Years ago, my writer’s group was asked to host a local conference for the Society of Children’s Book Writers and Illustrators and I agreed to be the liaison for the venue. We held the event at a large hotel that could provide sleeping rooms for our attendees and meeting rooms for the various sessions. According to the hotel’s Event Coordinator, the more sleeping rooms that were booked for the weekend-long conference, the bigger the discount we would get for the meeting rooms. The meeting rooms were expensive and our budget was limited, so I hoped all our out-of-town attendees would stay at the hotel.
Unfortunately, a glitch in the system meant some people who registered for the conference were told there were no sleeping rooms available. That meant instead of the 50% discount on the meeting rooms I’d been hoping for, we’d be lucky to qualify for the 25% discount. Alarmed, I checked through the conference registrations and identified 31 people who were coming from out of town but not staying at the hotel. I made copies of my paperwork and scheduled an appointment with the Event Coordinator (I’ll call him Mr. H) to discuss the situation.
Mr. H apologized for problem with the reservations, but made no promises regarding the 50% meeting room discount. I showed him the figures proving that if just 20 of those 31 attendees had booked sleeping rooms, we would qualify for the 50% discount, and shared my conviction that the SCBWI shouldn’t have to pay for the hotel’s mistake. He said he would look into it.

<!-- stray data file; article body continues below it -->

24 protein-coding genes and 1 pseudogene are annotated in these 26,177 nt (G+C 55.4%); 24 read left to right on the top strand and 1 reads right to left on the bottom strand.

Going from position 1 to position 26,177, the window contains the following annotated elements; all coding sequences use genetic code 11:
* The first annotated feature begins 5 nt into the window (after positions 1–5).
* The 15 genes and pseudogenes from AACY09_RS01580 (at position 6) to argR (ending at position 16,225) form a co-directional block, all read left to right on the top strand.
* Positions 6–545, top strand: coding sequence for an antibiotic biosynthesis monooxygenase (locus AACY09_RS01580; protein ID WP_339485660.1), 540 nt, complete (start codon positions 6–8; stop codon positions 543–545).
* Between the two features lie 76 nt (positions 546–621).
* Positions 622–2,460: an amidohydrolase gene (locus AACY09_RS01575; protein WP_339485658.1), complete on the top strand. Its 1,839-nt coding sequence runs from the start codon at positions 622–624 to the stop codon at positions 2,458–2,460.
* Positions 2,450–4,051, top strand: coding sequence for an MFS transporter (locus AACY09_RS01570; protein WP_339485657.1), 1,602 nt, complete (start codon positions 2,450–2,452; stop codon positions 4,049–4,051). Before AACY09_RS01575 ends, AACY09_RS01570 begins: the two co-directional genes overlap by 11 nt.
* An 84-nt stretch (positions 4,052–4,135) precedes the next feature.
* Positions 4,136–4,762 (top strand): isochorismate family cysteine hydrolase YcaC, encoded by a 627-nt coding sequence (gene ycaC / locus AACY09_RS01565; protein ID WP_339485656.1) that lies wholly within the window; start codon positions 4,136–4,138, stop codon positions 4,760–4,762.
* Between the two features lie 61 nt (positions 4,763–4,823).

I worked closely with Mr. H throughout the conference, making sure all was going well. But he still didn’t give me an answer about the meeting room discount, no matter how many times I brought up the subject. (And I brought it up a lot.) It got to the point where the minute I alluded to it, he simply turned and walked away. Undeterred, I would follow right behind, clutching my papers and saying, “As these figures plainly prove, Mr. H, we should have met the requirements…….”
When the conference ended, I met with Mr. H one final time to tally the bill. I was nervous, but determined to keep pushing for the 50% discount I really believed we deserved. So you can imagine my surprise when I asked what we owed for the meeting rooms and he replied, “Nothing. There will be no charge for any of them.” I was stunned.
The moral of this story could be that persistence pays off. Or it could be that I’m really good at nagging. But my point is actually that when we have a conflict with someone, how we treat that person matters. I may have been worried that Mr. H intended to charge us more than was fair, but I never once raised my voice to him, called him a name, accused him of cheating, etc. I stood my ground because I truly believed I was in the right, but I didn’t use that belief as an excuse to treat him badly.
The truth is, it’s not really that hard to be civil and respectful when we disagree with someone, and that when we treat others as we would like to be treated, everyone benefits. And we got the free meeting rooms to prove it….